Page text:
Joe Biden said in remarks on Wednesday that the Latino community is “incredibly diverse,” “unlike” the Black community.
“Unlike the African American community, with notable exceptions, the Latino community is an incredibly diverse community with incredibly diverse attitudes about different things,” Biden said. “You go to Florida, you find a very different attitude about immigration than you do in Arizona. So it’s a very diverse community.”
Biden made the remark during an interview hosted by the National Association of Hispanic Journalists and the National Association of Black Journalists that was released in full on Thursday. His remarks on diversity were a response to a question from NPR reporter Lulu Garcia-Navarro, who asked whether Biden, the presumptive Democratic presidential nominee, would engage with Cuba and the differing immigration concerns between Cuban and Venezuelan Americans.
Biden’s campaign said the remark was meant to describe the diversity of political opinion among Latino Americans and was not a judgment on cultural diversity.
“If you look at the full video and transcript, it’s clear that Vice President Biden was referring to diversity of attitudes among Latinos from different Latin American countries,” Symone Sanders, a senior Biden campaign adviser, said in a statement. “The video that is circulating is conveniently cut to make this about racial diversity but that’s not the case.”
But only moments after his campaign responded to POLITICO on the remarks, Biden again contrasted Latino and Black Americans — this time explicitly on the topic of national and cultural origin.
“We can build a new administration that reflects the full diversity of our nation. The full diversity of the Latino communities,” Biden said. “Now when I mean full diversity, unlike African American community, many other communities, you’re from everywhere. From Europe. From the tip of South America, all the way to our border and Mexico and in the Caribbean. And different backgrounds, different ethnicities, but all Latinos.”
Biden made those remarks during the virtual National Association of Latino Elected and Appointed Officials conference. His campaign did not immediately respond to further comment concerning his NALEO remarks.
President Donald Trump’s campaign was quick to attack Biden over his NAHJ/NABJ interview, saying it diminished the diversity of opinions among Black voters and calling it an example of “condescending white liberal racism.”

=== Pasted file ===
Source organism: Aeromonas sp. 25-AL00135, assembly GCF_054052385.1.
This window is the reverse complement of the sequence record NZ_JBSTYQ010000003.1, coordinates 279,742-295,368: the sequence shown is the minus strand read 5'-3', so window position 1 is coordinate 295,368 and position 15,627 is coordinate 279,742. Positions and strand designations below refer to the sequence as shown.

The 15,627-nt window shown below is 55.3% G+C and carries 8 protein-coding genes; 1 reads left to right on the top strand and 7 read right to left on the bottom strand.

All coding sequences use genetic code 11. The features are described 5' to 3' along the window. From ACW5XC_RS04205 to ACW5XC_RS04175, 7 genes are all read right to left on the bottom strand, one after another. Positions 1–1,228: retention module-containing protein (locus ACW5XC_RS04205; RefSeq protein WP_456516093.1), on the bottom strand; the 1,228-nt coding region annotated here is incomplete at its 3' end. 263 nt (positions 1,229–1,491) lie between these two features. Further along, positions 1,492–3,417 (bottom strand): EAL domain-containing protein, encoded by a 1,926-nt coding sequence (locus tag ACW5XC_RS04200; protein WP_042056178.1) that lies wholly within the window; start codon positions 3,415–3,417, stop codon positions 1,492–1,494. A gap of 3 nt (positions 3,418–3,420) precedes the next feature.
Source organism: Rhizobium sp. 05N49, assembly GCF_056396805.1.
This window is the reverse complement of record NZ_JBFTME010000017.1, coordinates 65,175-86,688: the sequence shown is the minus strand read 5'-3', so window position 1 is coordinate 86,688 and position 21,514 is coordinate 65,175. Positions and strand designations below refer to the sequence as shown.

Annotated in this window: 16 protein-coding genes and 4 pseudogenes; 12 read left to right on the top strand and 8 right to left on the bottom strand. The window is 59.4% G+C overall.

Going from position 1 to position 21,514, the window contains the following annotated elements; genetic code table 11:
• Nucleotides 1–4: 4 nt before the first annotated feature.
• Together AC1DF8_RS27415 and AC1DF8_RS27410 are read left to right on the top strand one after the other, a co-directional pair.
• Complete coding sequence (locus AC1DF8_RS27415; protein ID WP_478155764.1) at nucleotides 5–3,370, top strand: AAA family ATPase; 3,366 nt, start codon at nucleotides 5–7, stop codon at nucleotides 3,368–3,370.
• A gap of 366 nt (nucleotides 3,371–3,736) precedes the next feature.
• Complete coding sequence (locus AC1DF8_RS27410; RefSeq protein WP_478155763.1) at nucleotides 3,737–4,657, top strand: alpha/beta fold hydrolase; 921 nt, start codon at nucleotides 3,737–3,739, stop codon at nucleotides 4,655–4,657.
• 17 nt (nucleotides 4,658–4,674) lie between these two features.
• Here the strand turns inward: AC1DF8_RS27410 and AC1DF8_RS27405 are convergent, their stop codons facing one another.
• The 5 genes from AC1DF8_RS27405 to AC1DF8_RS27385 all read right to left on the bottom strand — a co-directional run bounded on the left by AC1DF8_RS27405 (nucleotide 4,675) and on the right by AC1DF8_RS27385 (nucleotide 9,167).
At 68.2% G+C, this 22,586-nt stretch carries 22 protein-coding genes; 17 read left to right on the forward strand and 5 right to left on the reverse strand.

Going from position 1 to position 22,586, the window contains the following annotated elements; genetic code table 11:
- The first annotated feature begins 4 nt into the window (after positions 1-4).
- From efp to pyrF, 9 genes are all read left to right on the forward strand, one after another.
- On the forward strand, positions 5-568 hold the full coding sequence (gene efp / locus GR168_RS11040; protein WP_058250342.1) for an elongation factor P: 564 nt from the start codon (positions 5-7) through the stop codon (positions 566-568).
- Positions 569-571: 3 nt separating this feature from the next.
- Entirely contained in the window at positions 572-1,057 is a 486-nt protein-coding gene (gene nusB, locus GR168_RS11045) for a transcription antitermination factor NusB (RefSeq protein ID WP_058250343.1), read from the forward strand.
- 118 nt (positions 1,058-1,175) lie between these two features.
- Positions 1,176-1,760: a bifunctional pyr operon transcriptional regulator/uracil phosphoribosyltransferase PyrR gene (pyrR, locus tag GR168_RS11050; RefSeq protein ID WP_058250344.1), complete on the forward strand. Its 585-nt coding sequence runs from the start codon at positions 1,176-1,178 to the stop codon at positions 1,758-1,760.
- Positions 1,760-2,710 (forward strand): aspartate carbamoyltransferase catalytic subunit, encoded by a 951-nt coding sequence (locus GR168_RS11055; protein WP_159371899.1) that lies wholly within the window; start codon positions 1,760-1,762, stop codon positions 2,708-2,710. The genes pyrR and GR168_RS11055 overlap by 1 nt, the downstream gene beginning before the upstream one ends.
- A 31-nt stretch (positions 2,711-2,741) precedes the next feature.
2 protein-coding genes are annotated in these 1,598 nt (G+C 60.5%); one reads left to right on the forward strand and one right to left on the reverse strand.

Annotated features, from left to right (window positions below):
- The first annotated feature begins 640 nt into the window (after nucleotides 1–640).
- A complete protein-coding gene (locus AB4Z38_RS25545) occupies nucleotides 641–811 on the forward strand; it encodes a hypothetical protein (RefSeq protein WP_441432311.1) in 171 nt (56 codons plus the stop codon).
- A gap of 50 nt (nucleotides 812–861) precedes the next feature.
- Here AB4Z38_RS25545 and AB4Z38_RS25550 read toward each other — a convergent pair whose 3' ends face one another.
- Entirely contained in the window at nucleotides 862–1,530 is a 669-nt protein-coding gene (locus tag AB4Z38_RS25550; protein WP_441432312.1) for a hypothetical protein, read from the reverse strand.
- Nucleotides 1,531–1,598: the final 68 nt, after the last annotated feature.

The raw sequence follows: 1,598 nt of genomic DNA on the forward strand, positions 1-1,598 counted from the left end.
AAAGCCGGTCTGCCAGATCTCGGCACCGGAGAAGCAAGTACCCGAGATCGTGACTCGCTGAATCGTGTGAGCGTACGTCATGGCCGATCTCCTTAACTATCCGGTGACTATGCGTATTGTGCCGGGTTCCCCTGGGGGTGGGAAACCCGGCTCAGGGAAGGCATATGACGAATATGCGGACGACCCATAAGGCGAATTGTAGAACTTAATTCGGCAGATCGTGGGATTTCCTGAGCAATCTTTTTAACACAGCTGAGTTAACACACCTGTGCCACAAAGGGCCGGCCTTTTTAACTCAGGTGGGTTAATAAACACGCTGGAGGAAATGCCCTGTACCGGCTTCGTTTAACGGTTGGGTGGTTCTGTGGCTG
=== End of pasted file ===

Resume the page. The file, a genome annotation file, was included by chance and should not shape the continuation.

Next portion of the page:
Katrina Pierson, a Trump campaign adviser, said in a statement that the former vice president “tells a group of Black reporters that ‘you all know’ that Black people think alike. There’s a reason Joe Biden can’t count on the support of Black voters and it’s because of his plantation owner mentality.”
“Joe Biden would rather we all just shut up, get in line, and know our place,” she said.
Biden also drew criticism in May for saying that “you ain’t Black” if “you have a problem figuring out whether you’re for me or Trump.” The Democratic candidate made the remarks during an interview with The Breakfast Club, a nationally syndicated radio show, and later apologized for the remark.
Biden enjoys considerable support from an overwhelming majority of Black voters. A Washington Post/Ipsos poll from June found that 92 percent of Black voters support the former vice president. Latino support for Biden, meanwhile, hovers closer to 60 percent.
Elsewhere in Biden’s interview with the journalism associations, Biden bristled at a reporter’s question about whether he has taken a cognitive test akin to the one Trump has bragged about acing. Biden replied to the question from CBS News correspondent Errol Barnett, who is Black, by saying “That’s like saying to you, before you got on this program if you had taken a test were you taking cocaine or not. What do you think, huh? Are you a junkie?”
Biden’s campaign defended those comments by calling Barnett’s question “preposterous” and “deserving of a response that showed the absurdity of it all.”